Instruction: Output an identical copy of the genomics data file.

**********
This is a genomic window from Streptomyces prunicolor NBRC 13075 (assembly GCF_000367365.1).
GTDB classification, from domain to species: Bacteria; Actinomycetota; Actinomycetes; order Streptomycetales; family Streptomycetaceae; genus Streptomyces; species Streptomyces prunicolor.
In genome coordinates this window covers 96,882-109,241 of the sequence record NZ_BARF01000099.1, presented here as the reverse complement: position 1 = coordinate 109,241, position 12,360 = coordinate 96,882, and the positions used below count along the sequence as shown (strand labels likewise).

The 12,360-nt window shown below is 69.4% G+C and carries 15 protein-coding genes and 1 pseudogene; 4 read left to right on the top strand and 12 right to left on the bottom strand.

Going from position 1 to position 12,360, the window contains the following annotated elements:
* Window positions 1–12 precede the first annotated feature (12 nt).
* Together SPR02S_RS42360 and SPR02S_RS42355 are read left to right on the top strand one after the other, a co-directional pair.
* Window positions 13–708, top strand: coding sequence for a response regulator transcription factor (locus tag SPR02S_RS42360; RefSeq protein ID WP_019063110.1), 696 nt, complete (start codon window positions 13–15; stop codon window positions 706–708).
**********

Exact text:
This is a genomic window from Streptomyces prunicolor NBRC 13075 (assembly GCF_000367365.1).
GTDB classification, from domain to species: Bacteria; Actinomycetota; Actinomycetes; order Streptomycetales; family Streptomycetaceae; genus Streptomyces; species Streptomyces prunicolor.
In genome coordinates this window covers 96,882-109,241 of the sequence record NZ_BARF01000099.1, presented here as the reverse complement: position 1 = coordinate 109,241, position 12,360 = coordinate 96,882, and the positions used below count along the sequence as shown (strand labels likewise).

The 12,360-nt window shown below is 69.4% G+C and carries 15 protein-coding genes and 1 pseudogene; 4 read left to right on the top strand and 12 right to left on the bottom strand.

Going from position 1 to position 12,360, the window contains the following annotated elements:
* Window positions 1–12 precede the first annotated feature (12 nt).
* Together SPR02S_RS42360 and SPR02S_RS42355 are read left to right on the top strand one after the other, a co-directional pair.
* Window positions 13–708, top strand: coding sequence for a response regulator transcription factor (locus tag SPR02S_RS42360; RefSeq protein ID WP_019063110.1), 696 nt, complete (start codon window positions 13–15; stop codon window positions 706–708).